Private Innovation, Thank You

We already had a program a lot like AEIC’s back in the Jimmy Carter days–you can see the remnants of worthless coal gasification plants to this day. They were built in expectation of the imminent exhaustion of the nation’s natural gas, and along with them came thousands of pages of laws and regulations to maintain a just price for what little gas was left.

The biggest energy breakthrough of our lifetimes is happening right now, and without a National Energy Strategy Board. Shale gas is already reshaping the world’s politics and economics. It will do so for the next century, be largely beyond the control of governments, and most of this will be good.

All quotes and video are reachable from the AEIC site.


  1. Ed Tribuna  

    Messrs Gates, Buffet, et al have invested large sums in “green energy” start-ups that show no promise of generating a return on those investments – unless of course, we taxpayers bail them out.

    The Wall Street Journal (at least in Europe) recently referred to them as “Captains of Subsidy”.


  2. Steve C.  

    There is no doubt that some problems are amenable to resolution by some sort of “industrial mobilization” and focus. Generally, these problems can be characterized as engineering challenges. There is a defined goal and the resources (technology, knowledge, principles, funds) exist. The solution only requires some central authority to define the mission and then enforce the discipline needed to move toward the goal.

    The other type of problem is the problem where we have some undefined want, but nobody can define a path to reaching that goal. As a nation we have been so successful at solving both types of problems, we are now convinced that we can do anything. That’s a great national attribute, it’s paid us many benefits, but the implication that we can accomplish anything if we put the right “smart” people in charge and given them unlimited resources is hubris of the first order.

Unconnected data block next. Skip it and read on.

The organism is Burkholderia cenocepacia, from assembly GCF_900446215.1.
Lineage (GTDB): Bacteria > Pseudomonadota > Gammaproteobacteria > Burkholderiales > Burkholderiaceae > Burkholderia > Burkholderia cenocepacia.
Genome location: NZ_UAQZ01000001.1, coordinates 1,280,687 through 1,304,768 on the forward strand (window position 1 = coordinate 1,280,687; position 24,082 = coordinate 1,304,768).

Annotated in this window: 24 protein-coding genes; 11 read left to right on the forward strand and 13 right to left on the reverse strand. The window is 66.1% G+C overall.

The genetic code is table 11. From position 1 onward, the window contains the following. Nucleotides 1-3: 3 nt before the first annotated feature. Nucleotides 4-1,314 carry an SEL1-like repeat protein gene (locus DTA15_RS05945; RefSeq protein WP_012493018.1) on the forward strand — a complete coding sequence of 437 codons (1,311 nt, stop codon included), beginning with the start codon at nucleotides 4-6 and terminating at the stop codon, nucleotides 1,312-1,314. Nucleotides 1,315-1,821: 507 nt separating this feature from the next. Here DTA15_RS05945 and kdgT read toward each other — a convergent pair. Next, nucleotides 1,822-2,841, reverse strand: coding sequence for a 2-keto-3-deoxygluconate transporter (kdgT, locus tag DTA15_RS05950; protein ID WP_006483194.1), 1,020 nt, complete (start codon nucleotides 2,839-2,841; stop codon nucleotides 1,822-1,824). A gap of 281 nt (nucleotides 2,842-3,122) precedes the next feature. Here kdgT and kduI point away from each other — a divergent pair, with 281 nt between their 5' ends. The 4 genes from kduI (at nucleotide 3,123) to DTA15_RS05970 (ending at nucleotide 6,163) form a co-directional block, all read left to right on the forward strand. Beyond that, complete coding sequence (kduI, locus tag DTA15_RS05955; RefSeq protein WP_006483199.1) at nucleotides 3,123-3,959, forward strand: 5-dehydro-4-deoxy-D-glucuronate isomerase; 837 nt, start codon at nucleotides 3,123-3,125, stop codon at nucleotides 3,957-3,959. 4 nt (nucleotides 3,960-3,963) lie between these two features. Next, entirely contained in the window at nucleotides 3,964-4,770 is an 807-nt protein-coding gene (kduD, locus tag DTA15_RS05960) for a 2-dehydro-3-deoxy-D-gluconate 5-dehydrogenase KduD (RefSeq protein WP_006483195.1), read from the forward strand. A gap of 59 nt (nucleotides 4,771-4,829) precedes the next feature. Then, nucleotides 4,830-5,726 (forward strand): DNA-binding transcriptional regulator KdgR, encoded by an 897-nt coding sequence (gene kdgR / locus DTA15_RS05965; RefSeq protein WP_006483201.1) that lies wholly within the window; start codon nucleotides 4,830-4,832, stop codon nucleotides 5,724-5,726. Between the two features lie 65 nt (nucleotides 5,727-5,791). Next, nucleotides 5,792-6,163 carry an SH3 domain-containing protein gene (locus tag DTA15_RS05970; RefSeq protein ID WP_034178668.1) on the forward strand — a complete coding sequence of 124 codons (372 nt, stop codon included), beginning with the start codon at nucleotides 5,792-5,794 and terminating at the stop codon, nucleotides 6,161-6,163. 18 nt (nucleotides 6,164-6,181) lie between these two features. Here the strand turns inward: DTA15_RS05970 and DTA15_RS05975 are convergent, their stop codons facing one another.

The Manhattan Project and Apollo are both cited as models for how we can reach our green energy future. Neither is comparative because in the scheme of things they were both defined by specific and limited goals. A green energy future is nebulous. An ill defined goal, and one that lacks any economic analysis of the trade offs required to get there. (It’s much the same as “universal health care” another desirable outcome that founders on the reality of who gets to pay!)

    These captains of industry would have much greater credibility in my mind if they had announced that they were creating some sort of foundation (like the old Bell Labs) and endowing it with billions of their dollars. Instead, what we see is no different than a bridge to no where. A group of industrialists have determined that is in their best interests (lower costs and reliable energy supplies not to mention sales) to get the rest of us to commit to long term funding of their vision.

    Bill Gates has 50 billion dollars. He and Warren Buffet could fund this thing themselves for the next 20 years. But Mr. Gates is nothing if not rational. His personal foundation is focused on much more pedestrian concerns such as clean water, immunizations and science education. Maybe he is a realist after all.


  3. Andrew  

    “If America can put a man on the moon, why should we stay in servitude to the first and second laws of thermodynamics?”

    This is either Samuelson’s idea of a joke (in which case it isn’t funny, just appalling) or a case study in subjectivism. For Christ’s sake, the Apollo and Manhattan projects relied on understanding the laws of physics, not denial of them!

    But clearly if you just “feel” like we should be able to get around them to have “alternative energy” you can just bend reality to your will.

    No, seriously, that’s apparently what leftists actually believe.


  4. Kennedy Maize  

    As a nation, we have thrown federal dollars after illusions consistently since WWII, with little real impact.
    I was working in the Office of the Director at NIH in 1970 when Nixon announced his “War on Cancer,” with $100 million in funding (that was a lot at the time, but chump change for Gates or Buffett). The then-director of NIH, Robert Q. Marston made a public, impolitic statement that he couldn’t spend that much money on useful cancer research. A career civil servant, allegedly protected by the merit system, Nixon fired him (and he chose not to fight it).

    We’ve made a lot of progress on cancer — including understanding that it is not just one disease, but many — but it wasn’t the result of the War on Cancer any more than Jimmy Carter’s ill-fated “moral equivalent of war” had anything to do with what progress we have made in energy technologies over the years. Government money to private-sector innovators can be useful, but doesn’t drive the process of innovation and invention, particularly the D part of R&D.


  5. Ferdinand E. Banks  

    I met Paul Samuelson once in Stockholm, and as somebody pointed out, that statement of his was a joke, because Mr Paul didn’t make mistakes where thermodynamics is concerned.